Colorectal cancer is the second leading cause of cancer death for men and women in Maryland, affecting 1 in 22 men and 1 in 24 women. With symptoms that are often overlooked, it’s important to know the signs of colorectal cancer and the preventative measures you can take to reduce your risk and protect your body.
About colorectal cancer
Colorectal cancer, sometimes referred as colon cancer or rectal cancer, occurs when an uncontrolled growth of cells develops in your colon or rectum. While most colorectal cancers begin with a new lump or mass in the wall of the colon or rectum, there are a variety of other symptoms to look out for. They include:
- Rectal bleeding
- Abdominal pain
- Dark or bloody stool
- Unintentional weight loss
Above all else, routine screenings are the best way to prevent colorectal cancer. With regular screenings, most growths (polyps) can be found and removed before they turn into cancer. In fact, an estimated 60 percent of colon cancer deaths can be prevented with screenings. The recommended age to start screenings is 45, unless you are a part of a high-risk group—such as if you have a family history of colorectal cancer. To schedule a screening, contact your doctor or contact surgical oncology. You can learn more about screenings here.
There are a variety of other preventative measures you can take to reduce your risk of colorectal cancer. One of the best ways is getting enough physical activity. Regular physical activity and limiting sitting for long periods of time lowers your risk of developing polyps. Reducing your alcohol intake and not smoking—or quitting if you do smoke—also lowers your risk of colorectal cancer.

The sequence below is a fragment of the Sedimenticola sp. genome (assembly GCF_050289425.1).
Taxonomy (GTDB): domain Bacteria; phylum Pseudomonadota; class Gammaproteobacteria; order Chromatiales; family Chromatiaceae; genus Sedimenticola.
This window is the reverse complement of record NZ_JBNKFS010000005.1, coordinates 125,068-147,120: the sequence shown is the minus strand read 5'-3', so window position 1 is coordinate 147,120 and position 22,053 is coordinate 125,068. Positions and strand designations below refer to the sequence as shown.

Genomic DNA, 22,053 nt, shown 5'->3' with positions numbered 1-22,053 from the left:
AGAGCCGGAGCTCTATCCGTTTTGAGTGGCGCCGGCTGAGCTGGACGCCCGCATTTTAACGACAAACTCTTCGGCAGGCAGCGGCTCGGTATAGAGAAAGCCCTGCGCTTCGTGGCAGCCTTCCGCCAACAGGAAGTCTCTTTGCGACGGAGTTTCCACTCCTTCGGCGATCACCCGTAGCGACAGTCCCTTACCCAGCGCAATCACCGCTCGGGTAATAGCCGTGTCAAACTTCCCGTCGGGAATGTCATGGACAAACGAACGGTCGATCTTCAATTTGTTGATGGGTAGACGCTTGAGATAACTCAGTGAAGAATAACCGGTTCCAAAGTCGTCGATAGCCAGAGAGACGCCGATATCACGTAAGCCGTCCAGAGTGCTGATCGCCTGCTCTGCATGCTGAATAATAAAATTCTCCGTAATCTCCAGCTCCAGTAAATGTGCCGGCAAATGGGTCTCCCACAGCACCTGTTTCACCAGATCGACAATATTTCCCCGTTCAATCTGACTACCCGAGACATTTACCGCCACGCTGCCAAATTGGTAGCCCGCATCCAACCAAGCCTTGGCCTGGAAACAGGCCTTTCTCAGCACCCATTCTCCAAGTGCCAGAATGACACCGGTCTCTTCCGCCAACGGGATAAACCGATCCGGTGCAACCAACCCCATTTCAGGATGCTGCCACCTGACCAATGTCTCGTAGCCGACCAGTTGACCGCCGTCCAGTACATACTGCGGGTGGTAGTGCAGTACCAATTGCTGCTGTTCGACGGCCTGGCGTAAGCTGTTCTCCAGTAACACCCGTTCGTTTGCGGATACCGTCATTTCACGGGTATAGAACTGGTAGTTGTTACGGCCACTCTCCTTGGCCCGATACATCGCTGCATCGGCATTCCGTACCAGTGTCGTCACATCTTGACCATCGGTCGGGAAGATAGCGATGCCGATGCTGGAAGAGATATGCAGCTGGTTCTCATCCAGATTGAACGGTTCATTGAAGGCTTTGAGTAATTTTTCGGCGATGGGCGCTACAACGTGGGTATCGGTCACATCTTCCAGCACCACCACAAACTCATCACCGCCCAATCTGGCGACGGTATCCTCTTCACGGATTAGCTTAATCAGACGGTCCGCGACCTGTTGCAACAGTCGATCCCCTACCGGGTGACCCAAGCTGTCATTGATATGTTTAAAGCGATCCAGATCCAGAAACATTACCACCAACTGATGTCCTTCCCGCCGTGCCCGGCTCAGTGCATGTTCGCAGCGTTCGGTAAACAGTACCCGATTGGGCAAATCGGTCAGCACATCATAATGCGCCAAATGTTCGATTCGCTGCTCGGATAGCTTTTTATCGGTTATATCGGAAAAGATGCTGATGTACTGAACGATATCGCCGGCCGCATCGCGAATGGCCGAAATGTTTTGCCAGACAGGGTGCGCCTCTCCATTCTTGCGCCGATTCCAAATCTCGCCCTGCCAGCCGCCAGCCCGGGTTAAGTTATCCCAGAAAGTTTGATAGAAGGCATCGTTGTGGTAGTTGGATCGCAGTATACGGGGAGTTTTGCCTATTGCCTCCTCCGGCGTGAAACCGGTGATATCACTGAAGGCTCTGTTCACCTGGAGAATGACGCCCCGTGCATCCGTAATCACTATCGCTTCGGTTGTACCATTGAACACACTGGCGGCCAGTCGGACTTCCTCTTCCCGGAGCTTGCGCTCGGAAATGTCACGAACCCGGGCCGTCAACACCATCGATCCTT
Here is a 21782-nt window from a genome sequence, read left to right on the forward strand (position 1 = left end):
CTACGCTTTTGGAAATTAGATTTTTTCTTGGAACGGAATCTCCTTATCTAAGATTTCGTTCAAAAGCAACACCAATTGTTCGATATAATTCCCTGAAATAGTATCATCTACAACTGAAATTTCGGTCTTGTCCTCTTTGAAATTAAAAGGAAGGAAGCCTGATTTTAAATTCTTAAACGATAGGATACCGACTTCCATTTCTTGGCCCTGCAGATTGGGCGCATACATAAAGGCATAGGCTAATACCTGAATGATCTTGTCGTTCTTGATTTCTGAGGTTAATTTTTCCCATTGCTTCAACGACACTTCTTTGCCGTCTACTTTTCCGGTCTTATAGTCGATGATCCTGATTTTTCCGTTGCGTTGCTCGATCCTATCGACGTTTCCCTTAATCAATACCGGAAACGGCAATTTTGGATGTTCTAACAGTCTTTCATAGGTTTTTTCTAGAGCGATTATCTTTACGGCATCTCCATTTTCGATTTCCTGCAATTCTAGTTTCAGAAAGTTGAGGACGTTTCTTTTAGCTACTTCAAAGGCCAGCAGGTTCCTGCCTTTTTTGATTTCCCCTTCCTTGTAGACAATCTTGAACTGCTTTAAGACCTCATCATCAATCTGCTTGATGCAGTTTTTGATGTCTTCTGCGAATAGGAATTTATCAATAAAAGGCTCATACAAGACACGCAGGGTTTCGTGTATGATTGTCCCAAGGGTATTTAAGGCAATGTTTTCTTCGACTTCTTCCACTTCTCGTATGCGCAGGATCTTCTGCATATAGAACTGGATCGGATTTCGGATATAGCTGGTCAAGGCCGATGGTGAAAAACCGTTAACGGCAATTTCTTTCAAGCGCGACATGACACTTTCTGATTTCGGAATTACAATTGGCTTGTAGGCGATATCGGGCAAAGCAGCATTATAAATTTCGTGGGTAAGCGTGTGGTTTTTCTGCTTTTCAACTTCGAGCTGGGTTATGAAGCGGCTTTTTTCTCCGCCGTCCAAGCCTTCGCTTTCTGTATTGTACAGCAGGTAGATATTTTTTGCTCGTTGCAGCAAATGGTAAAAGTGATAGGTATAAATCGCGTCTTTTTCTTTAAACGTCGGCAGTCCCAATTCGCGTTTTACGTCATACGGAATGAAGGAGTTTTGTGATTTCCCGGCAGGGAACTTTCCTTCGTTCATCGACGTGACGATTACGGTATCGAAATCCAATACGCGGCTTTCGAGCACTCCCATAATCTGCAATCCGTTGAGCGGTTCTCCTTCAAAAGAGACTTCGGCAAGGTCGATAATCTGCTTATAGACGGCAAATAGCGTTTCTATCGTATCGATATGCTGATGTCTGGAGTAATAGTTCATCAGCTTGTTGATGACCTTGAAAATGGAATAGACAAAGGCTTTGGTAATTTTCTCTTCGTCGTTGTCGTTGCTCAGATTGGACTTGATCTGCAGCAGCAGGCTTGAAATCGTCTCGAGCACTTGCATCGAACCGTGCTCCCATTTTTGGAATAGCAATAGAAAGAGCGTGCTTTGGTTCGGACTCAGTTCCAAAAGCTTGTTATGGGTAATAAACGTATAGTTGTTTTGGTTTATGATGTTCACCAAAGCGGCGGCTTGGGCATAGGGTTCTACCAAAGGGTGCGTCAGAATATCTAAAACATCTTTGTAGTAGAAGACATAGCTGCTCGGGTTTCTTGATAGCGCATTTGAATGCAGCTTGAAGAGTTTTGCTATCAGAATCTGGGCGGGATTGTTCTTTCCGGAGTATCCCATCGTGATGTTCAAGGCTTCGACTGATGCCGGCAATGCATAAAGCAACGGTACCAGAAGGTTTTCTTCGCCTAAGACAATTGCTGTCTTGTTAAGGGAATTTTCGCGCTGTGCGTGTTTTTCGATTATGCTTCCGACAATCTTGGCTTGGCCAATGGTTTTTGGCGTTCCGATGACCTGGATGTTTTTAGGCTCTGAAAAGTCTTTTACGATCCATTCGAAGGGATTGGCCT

Your diet is another important factor when it comes to reducing your risk of developing colorectal cancer. Eating lots of red or processed meats, like lunchmeat, increases your risk of this disease. It’s also important to avoid sugary drinks and maintain a diet high in fruits, vegetables, and whole grains. Check out our 5-2-1-0 program to help you develop guidelines for healthier habits.
We realize keeping up with a diet high in fruits and vegetables can sometimes be difficult and expensive. Programs like SHARE Food Network can help alleviate that burden. SHARE helps thousands of families by providing affordable, healthy groceries that are sold at a roughly 50% discount through volunteer-run locations in the Washington and Baltimore metropolitan area. By doing this, SHARE helps our community stay healthy and strong.
How to raise awareness
There are many ways you can inform others about the risks and preventative measures related to colorectal cancer. Spreading awareness can save lives.
- Share this information to social media, urging your friends and followers to learn the symptoms and recognize ways to prevent colorectal cancer.
- Start a conversation about colorectal cancer with friends and family.
- Encourage loved ones to talk to their doctor about their risk of colorectal cancer and to get screened if they are 45 years old or older.
- Encourage others to stay active and eat a balanced diet with plenty of fresh produce and whole grains.
For more information on colorectal cancer prevention, screenings, and treatment, visit our partner Frederick Health’s website.